Puppet? Manipulating social climber? Misunderstood? Deeply in love? However you see her, the fact remains that a king abdicated his throne, defied his family and lived in exile to marry twice divorced American socialite Wallis Simpson.
That sounds like a woman we should talk about.
Wallis, about age 40
Bessiewallis (not a typo) was born on June 19th, 1896 to Teakle Wallis and Alice Montegue Warfield. Contrary to the way she was portrayed later in her life, she came from two, long-established, southern-American society families who made money, a lot of it. Her father’s held on to it and took life very seriously, and her mother’s, well, they were “eccentric.”Both families objected to the marriage for, essentially, the same reason: Teakle was ill with tuberculosis and in no position to marry beautiful, charming Alice (and her family thought she could do better, anyway.)
Guess what happened? Teakle died before Bessiewallis’ first birthday and Alice was left penniless with a baby–the two would become financially dependent on Teakle’s veeeery proper mother and his unmarried, wealthy, live-with-Mom, meanie brother, Solomon.
Wallis and Alice, 1899
Alice and Wallis (she dropped the “Bessie” as quickly as possible) moved around the Baltimore area for all of her childhood. Wallis was bright, charming, very polite and had just enough mischief in her to make her quite interesting. Her Uncle Sol did pay for the right schools (have to keep the family name in the right places, you know, plus…control) and when Wallis emerged from high school, Oldfield’s, he (sort of) paid for her debutante season.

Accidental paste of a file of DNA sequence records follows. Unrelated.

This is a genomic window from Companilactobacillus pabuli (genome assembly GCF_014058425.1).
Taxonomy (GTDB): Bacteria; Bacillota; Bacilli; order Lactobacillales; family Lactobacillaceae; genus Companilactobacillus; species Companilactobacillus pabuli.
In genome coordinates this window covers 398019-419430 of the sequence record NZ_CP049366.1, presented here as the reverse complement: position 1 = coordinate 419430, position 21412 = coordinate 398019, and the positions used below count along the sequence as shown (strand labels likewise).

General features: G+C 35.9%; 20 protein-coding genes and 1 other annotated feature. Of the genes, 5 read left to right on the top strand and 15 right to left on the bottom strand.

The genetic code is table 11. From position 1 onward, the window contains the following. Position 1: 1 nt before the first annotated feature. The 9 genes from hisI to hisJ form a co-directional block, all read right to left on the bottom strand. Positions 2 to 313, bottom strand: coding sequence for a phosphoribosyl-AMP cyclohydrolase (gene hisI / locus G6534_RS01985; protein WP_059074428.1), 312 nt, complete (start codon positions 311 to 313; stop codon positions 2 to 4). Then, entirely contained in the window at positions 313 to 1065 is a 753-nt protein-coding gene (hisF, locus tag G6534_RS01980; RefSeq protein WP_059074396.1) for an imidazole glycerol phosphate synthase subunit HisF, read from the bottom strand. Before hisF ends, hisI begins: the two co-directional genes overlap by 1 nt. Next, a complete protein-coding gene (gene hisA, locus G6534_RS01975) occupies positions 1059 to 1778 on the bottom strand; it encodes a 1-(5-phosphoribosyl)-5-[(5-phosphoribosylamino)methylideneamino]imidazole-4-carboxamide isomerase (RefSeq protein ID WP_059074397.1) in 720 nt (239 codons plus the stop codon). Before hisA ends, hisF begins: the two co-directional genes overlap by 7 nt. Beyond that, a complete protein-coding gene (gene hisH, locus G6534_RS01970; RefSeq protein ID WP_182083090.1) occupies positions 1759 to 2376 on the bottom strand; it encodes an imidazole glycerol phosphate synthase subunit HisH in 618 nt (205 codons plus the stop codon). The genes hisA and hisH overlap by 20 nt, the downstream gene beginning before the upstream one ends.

Wallis, 1919, a couple of years into her marriage to Win
What does a properly raised society girl do after all that? She’s going to Disney Wor…oh, well, close: Pensacola, Florida where she met and quickly married, handsome, sophisticated, military pilot Earl Winfield Spencer. But Win wasn’t the guy she thought he was. The marriage was horrible. He drank a lot and emotionally and physically abused her. As an officer’s wife she lived nicely in different places around the country, but after ten years (not all living together), Wallis was finally able to divorce him.
Wallis and Win, 1917
Instead of going home, Wallis spent a full year in China, a time she later called her “Lotus Year.” This time traveling alone created myth and intrigue later in her life, but it was a good transition from Military Wife to Divorcee Socialite. But Wallis wasn’t one to sit around and wait. She was a master at making social connections and soon was married again to an English-American, Ernest Aldrich Simpson.
The slow boat China Wallis took, USS Charmount
The couple lived in London where Ernest worked in the family business, a ship brokerage, and Wallis mastered London society. Her parties were marvelously different…SHE was marvelously different than what people had known. They climbed the social ladder fairly quickly (Wallis was very good at this) and, one day, found themselves in the upper tier: a weekend hunting party with Edward, Prince of Wales, the future King of England who also had a thing for married American women.